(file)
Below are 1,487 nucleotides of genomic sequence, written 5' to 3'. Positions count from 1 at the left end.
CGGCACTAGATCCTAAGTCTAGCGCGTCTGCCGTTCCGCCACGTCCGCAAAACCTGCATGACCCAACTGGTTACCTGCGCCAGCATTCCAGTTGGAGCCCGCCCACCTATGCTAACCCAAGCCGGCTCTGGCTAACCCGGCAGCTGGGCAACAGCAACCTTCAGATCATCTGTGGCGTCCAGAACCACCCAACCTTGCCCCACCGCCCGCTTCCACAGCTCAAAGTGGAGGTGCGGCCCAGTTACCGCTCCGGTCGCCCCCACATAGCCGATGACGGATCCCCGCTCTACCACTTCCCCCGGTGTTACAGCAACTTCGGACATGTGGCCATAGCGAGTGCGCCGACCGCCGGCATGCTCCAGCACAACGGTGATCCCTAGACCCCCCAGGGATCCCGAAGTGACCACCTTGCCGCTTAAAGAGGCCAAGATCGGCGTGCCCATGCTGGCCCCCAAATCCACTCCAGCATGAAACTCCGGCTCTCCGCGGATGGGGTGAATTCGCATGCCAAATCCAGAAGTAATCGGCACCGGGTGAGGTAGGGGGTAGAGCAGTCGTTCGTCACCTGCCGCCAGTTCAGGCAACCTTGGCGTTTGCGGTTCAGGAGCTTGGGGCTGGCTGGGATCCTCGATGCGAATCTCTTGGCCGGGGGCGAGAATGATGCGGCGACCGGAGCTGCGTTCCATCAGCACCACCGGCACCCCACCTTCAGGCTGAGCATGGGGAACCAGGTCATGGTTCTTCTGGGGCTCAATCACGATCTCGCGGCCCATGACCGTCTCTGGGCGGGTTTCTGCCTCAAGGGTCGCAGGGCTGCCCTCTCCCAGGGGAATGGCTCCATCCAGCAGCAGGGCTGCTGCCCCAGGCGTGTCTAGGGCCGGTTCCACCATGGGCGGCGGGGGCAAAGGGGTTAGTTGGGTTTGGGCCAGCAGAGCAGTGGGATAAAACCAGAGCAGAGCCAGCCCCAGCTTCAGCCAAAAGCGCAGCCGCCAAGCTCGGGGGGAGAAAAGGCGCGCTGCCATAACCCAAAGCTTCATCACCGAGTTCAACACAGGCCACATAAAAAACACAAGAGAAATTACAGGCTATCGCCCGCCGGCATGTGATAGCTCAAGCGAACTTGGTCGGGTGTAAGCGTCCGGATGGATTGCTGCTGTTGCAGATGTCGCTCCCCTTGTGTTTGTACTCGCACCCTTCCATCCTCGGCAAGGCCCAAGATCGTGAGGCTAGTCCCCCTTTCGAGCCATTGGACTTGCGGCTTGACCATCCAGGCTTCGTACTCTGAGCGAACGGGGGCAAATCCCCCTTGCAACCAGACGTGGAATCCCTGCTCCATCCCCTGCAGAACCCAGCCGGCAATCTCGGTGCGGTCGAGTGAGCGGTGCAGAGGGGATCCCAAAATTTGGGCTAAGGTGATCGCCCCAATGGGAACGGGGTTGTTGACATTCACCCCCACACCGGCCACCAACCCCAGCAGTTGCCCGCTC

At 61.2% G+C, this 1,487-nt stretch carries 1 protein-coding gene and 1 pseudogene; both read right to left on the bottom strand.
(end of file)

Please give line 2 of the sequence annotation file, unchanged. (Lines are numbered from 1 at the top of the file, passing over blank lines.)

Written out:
CGGCACTAGATCCTAAGTCTAGCGCGTCTGCCGTTCCGCCACGTCCGCAAAACCTGCATGACCCAACTGGTTACCTGCGCCAGCATTCCAGTTGGAGCCCGCCCACCTATGCTAACCCAAGCCGGCTCTGGCTAACCCGGCAGCTGGGCAACAGCAACCTTCAGATCATCTGTGGCGTCCAGAACCACCCAACCTTGCCCCACCGCCCGCTTCCACAGCTCAAAGTGGAGGTGCGGCCCAGTTACCGCTCCGGTCGCCCCCACATAGCCGATGACGGATCCCCGCTCTACCACTTCCCCCGGTGTTACAGCAACTTCGGACATGTGGCCATAGCGAGTGCGCCGACCGCCGGCATGCTCCAGCACAACGGTGATCCCTAGACCCCCCAGGGATCCCGAAGTGACCACCTTGCCGCTTAAAGAGGCCAAGATCGGCGTGCCCATGCTGGCCCCCAAATCCACTCCAGCATGAAACTCCGGCTCTCCGCGGATGGGGTGAATTCGCATGCCAAATCCAGAAGTAATCGGCACCGGGTGAGGTAGGGGGTAGAGCAGTCGTTCGTCACCTGCCGCCAGTTCAGGCAACCTTGGCGTTTGCGGTTCAGGAGCTTGGGGCTGGCTGGGATCCTCGATGCGAATCTCTTGGCCGGGGGCGAGAATGATGCGGCGACCGGAGCTGCGTTCCATCAGCACCACCGGCACCCCACCTTCAGGCTGAGCATGGGGAACCAGGTCATGGTTCTTCTGGGGCTCAATCACGATCTCGCGGCCCATGACCGTCTCTGGGCGGGTTTCTGCCTCAAGGGTCGCAGGGCTGCCCTCTCCCAGGGGAATGGCTCCATCCAGCAGCAGGGCTGCTGCCCCAGGCGTGTCTAGGGCCGGTTCCACCATGGGCGGCGGGGGCAAAGGGGTTAGTTGGGTTTGGGCCAGCAGAGCAGTGGGATAAAACCAGAGCAGAGCCAGCCCCAGCTTCAGCCAAAAGCGCAGCCGCCAAGCTCGGGGGGAGAAAAGGCGCGCTGCCATAACCCAAAGCTTCATCACCGAGTTCAACACAGGCCACATAAAAAACACAAGAGAAATTACAGGCTATCGCCCGCCGGCATGTGATAGCTCAAGCGAACTTGGTCGGGTGTAAGCGTCCGGATGGATTGCTGCTGTTGCAGATGTCGCTCCCCTTGTGTTTGTACTCGCACCCTTCCATCCTCGGCAAGGCCCAAGATCGTGAGGCTAGTCCCCCTTTCGAGCCATTGGACTTGCGGCTTGACCATCCAGGCTTCGTACTCTGAGCGAACGGGGGCAAATCCCCCTTGCAACCAGACGTGGAATCCCTGCTCCATCCCCTGCAGAACCCAGCCGGCAATCTCGGTGCGGTCGAGTGAGCGGTGCAGAGGGGATCCCAAAATTTGGGCTAAGGTGATCGCCCCAATGGGAACGGGGTTGTTGACATTCACCCCCACACCGGCCACCAACCCCAGCAGTTGCCCGCTC